Two more pieces completed for the Medea Refinery board: A water tower and a resting place. I have two more in progress to complete tonight, and then tomorrow a group from PAGE is coming over to paint, paint, paint! With these last pieces the set will come out to almost exactly a 2’x3′ area and thus definitely cover almost precisely 25% of a standard 4’x6′ 40k board.
The resting place is straightforward, just gluing things together and onto the board.
Originally I had sketched out this piece to be based around a shipping container providing some heavy cover. But in the age of MDF terrain it has become clear that the worlds of the future will in no way want for shipping containers. There will be shipping containers everywhere, just laying around to be used for any purpose. So that wasn’t very exciting to get started building.
But then this truck model in my closet caught my eye. It’s a WW2 US Army Eager Beaver 2 1/2 Ton Truck 1/35 scale model from Monogram. That scale is oversize for 40k, which is closer to 1/48 as much as it has any scale (it doesn’t). But these older trucks and vehicles tend to have actually been a lot smaller and more frail than our modern mega-sized age conceives of them. To put it into some perspective: WW2 Jeeps had 4″ wide wheels. I have a mountain bike with 4.8″ wide wheels, and there are 5″ and 6″ models available. On top of that, 40k and many other miniatures games have an oversize aesthetic to accentuate (and render more easily paintable) guns and other equipment details. So, between our modern expectations and the dramatized aesthetic, many—though not all—1/35 model kits like this fit in just fine.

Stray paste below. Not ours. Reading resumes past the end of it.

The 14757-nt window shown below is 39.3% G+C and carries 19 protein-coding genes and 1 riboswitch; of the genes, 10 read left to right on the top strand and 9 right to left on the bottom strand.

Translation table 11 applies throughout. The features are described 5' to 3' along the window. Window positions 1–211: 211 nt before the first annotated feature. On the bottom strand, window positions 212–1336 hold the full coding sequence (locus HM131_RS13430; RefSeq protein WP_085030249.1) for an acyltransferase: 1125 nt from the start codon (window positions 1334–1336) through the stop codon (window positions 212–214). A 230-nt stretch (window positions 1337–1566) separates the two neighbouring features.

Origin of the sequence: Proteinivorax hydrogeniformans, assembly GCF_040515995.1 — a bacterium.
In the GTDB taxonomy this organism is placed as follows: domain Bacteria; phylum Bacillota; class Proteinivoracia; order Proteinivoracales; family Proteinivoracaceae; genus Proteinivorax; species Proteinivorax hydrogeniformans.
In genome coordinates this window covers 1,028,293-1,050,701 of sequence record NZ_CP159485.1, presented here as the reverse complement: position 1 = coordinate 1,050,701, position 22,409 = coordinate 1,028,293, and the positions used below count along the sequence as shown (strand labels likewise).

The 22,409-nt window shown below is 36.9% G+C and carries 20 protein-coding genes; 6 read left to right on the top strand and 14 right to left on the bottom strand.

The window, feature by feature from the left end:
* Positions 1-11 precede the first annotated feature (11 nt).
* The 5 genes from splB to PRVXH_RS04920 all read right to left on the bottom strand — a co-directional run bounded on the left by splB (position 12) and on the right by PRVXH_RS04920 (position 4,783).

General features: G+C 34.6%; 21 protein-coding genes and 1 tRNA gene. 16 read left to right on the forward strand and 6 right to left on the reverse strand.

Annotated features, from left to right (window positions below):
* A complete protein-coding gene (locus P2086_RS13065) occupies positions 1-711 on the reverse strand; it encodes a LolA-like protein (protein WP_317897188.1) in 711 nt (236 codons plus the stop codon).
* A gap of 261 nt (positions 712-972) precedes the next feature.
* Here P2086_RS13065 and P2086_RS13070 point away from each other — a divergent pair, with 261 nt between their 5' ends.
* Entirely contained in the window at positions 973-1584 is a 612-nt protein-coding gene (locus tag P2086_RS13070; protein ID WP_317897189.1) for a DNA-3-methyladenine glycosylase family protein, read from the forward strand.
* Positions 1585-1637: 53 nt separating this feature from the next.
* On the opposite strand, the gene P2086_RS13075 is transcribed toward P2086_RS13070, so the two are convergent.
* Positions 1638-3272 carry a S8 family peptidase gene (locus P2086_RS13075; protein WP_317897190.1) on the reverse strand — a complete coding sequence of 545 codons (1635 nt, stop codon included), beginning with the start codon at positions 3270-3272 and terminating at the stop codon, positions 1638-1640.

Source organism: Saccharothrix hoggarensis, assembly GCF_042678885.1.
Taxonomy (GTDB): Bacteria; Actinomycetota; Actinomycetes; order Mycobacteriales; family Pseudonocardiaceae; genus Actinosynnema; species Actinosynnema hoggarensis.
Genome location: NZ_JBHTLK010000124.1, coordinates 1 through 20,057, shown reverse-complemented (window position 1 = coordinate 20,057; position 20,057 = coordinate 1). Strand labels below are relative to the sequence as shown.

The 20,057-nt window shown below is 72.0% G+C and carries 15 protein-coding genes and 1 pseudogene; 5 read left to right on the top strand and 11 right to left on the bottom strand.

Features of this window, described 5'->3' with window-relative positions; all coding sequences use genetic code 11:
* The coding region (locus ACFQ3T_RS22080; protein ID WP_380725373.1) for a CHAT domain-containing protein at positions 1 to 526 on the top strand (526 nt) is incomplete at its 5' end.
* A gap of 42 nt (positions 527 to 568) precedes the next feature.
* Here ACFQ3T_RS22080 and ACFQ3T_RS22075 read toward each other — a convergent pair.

I’m not sure if this specific model is still in production, it’s no longer available on Amazon. But you can generally find 1/35 and 1/48 trucks like this for $20–$25US. Many of them, like this one, have been manufactured for thirty years or more. So some of the idioms and conventions are a bit different from a modern kit. For example, the front cab assembly on this one didn’t really lock into place, it all just sort of lined up and hopefully you held it in position long enough for the glue to set. On the flip side, these older kits are cheap, go together quickly, and look great.